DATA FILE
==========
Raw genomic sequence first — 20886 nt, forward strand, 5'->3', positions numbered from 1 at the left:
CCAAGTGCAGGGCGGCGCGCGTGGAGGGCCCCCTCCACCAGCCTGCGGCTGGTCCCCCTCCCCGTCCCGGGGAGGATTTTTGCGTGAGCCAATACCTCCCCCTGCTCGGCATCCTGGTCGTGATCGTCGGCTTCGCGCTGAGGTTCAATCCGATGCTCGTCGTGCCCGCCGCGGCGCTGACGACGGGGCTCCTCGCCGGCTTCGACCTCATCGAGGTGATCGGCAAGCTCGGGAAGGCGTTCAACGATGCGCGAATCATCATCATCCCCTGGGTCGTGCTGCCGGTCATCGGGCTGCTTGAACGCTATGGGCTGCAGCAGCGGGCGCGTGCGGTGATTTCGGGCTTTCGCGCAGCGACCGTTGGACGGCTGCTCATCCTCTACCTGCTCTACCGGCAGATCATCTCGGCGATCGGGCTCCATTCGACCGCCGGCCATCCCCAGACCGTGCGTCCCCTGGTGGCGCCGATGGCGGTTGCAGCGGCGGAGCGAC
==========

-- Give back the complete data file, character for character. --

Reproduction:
Raw genomic sequence first — 20886 nt, forward strand, 5'->3', positions numbered from 1 at the left:
CCAAGTGCAGGGCGGCGCGCGTGGAGGGCCCCCTCCACCAGCCTGCGGCTGGTCCCCCTCCCCGTCCCGGGGAGGATTTTTGCGTGAGCCAATACCTCCCCCTGCTCGGCATCCTGGTCGTGATCGTCGGCTTCGCGCTGAGGTTCAATCCGATGCTCGTCGTGCCCGCCGCGGCGCTGACGACGGGGCTCCTCGCCGGCTTCGACCTCATCGAGGTGATCGGCAAGCTCGGGAAGGCGTTCAACGATGCGCGAATCATCATCATCCCCTGGGTCGTGCTGCCGGTCATCGGGCTGCTTGAACGCTATGGGCTGCAGCAGCGGGCGCGTGCGGTGATTTCGGGCTTTCGCGCAGCGACCGTTGGACGGCTGCTCATCCTCTACCTGCTCTACCGGCAGATCATCTCGGCGATCGGGCTCCATTCGACCGCCGGCCATCCCCAGACCGTGCGTCCCCTGGTGGCGCCGATGGCGGTTGCAGCGGCGGAGCGAC